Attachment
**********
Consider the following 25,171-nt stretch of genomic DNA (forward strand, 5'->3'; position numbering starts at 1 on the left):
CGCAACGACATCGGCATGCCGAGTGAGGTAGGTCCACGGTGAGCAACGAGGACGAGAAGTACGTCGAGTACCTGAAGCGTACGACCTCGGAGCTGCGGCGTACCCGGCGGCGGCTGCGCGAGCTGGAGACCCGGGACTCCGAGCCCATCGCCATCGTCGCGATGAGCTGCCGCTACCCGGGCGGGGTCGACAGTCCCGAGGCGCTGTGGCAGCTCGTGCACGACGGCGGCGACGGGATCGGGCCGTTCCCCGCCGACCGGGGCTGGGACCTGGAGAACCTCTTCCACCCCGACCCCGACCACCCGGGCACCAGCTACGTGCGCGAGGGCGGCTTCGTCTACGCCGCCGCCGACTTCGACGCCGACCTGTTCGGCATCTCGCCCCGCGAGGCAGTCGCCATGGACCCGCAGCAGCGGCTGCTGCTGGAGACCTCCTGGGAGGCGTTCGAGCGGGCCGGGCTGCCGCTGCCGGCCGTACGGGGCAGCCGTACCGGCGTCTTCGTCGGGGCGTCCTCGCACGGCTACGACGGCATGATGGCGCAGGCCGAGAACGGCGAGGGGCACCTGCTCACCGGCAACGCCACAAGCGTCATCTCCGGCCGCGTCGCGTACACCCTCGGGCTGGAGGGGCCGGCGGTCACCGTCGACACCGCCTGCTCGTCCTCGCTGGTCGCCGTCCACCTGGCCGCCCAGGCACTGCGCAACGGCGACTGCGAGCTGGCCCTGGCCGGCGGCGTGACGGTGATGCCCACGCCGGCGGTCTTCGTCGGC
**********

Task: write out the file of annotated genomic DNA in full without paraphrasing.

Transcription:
Consider the following 25,171-nt stretch of genomic DNA (forward strand, 5'->3'; position numbering starts at 1 on the left):
CGCAACGACATCGGCATGCCGAGTGAGGTAGGTCCACGGTGAGCAACGAGGACGAGAAGTACGTCGAGTACCTGAAGCGTACGACCTCGGAGCTGCGGCGTACCCGGCGGCGGCTGCGCGAGCTGGAGACCCGGGACTCCGAGCCCATCGCCATCGTCGCGATGAGCTGCCGCTACCCGGGCGGGGTCGACAGTCCCGAGGCGCTGTGGCAGCTCGTGCACGACGGCGGCGACGGGATCGGGCCGTTCCCCGCCGACCGGGGCTGGGACCTGGAGAACCTCTTCCACCCCGACCCCGACCACCCGGGCACCAGCTACGTGCGCGAGGGCGGCTTCGTCTACGCCGCCGCCGACTTCGACGCCGACCTGTTCGGCATCTCGCCCCGCGAGGCAGTCGCCATGGACCCGCAGCAGCGGCTGCTGCTGGAGACCTCCTGGGAGGCGTTCGAGCGGGCCGGGCTGCCGCTGCCGGCCGTACGGGGCAGCCGTACCGGCGTCTTCGTCGGGGCGTCCTCGCACGGCTACGACGGCATGATGGCGCAGGCCGAGAACGGCGAGGGGCACCTGCTCACCGGCAACGCCACAAGCGTCATCTCCGGCCGCGTCGCGTACACCCTCGGGCTGGAGGGGCCGGCGGTCACCGTCGACACCGCCTGCTCGTCCTCGCTGGTCGCCGTCCACCTGGCCGCCCAGGCACTGCGCAACGGCGACTGCGAGCTGGCCCTGGCCGGCGGCGTGACGGTGATGCCCACGCCGGCGGTCTTCGTCGGC